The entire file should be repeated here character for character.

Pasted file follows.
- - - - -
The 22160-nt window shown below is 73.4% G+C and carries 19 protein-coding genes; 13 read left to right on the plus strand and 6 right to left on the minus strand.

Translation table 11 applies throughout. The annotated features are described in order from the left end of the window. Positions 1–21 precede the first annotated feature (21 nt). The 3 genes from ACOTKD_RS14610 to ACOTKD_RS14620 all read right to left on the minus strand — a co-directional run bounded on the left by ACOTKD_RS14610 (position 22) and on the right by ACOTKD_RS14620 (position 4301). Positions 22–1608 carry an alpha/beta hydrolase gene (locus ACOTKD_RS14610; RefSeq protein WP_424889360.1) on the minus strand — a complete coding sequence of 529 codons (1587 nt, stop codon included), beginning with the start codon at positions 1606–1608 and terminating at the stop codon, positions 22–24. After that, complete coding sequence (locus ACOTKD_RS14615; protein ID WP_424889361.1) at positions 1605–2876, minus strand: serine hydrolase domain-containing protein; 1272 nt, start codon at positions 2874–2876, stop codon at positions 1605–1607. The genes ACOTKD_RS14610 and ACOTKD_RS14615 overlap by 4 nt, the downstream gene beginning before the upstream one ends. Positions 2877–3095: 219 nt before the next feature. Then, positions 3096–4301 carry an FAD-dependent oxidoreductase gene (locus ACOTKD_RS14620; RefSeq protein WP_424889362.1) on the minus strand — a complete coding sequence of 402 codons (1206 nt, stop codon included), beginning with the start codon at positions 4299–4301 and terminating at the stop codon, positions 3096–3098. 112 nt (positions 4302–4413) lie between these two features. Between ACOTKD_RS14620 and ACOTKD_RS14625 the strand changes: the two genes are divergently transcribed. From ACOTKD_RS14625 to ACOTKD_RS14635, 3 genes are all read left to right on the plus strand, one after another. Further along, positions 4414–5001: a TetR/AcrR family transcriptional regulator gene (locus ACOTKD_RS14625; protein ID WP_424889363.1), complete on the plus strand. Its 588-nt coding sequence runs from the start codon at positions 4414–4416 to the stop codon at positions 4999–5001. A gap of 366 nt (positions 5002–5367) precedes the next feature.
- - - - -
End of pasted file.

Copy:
The 22160-nt window shown below is 73.4% G+C and carries 19 protein-coding genes; 13 read left to right on the plus strand and 6 right to left on the minus strand.

Translation table 11 applies throughout. The annotated features are described in order from the left end of the window. Positions 1–21 precede the first annotated feature (21 nt). The 3 genes from ACOTKD_RS14610 to ACOTKD_RS14620 all read right to left on the minus strand — a co-directional run bounded on the left by ACOTKD_RS14610 (position 22) and on the right by ACOTKD_RS14620 (position 4301). Positions 22–1608 carry an alpha/beta hydrolase gene (locus ACOTKD_RS14610; RefSeq protein WP_424889360.1) on the minus strand — a complete coding sequence of 529 codons (1587 nt, stop codon included), beginning with the start codon at positions 1606–1608 and terminating at the stop codon, positions 22–24. After that, complete coding sequence (locus ACOTKD_RS14615; protein ID WP_424889361.1) at positions 1605–2876, minus strand: serine hydrolase domain-containing protein; 1272 nt, start codon at positions 2874–2876, stop codon at positions 1605–1607. The genes ACOTKD_RS14610 and ACOTKD_RS14615 overlap by 4 nt, the downstream gene beginning before the upstream one ends. Positions 2877–3095: 219 nt before the next feature. Then, positions 3096–4301 carry an FAD-dependent oxidoreductase gene (locus ACOTKD_RS14620; RefSeq protein WP_424889362.1) on the minus strand — a complete coding sequence of 402 codons (1206 nt, stop codon included), beginning with the start codon at positions 4299–4301 and terminating at the stop codon, positions 3096–3098. 112 nt (positions 4302–4413) lie between these two features. Between ACOTKD_RS14620 and ACOTKD_RS14625 the strand changes: the two genes are divergently transcribed. From ACOTKD_RS14625 to ACOTKD_RS14635, 3 genes are all read left to right on the plus strand, one after another. Further along, positions 4414–5001: a TetR/AcrR family transcriptional regulator gene (locus ACOTKD_RS14625; protein ID WP_424889363.1), complete on the plus strand. Its 588-nt coding sequence runs from the start codon at positions 4414–4416 to the stop codon at positions 4999–5001. A gap of 366 nt (positions 5002–5367) precedes the next feature.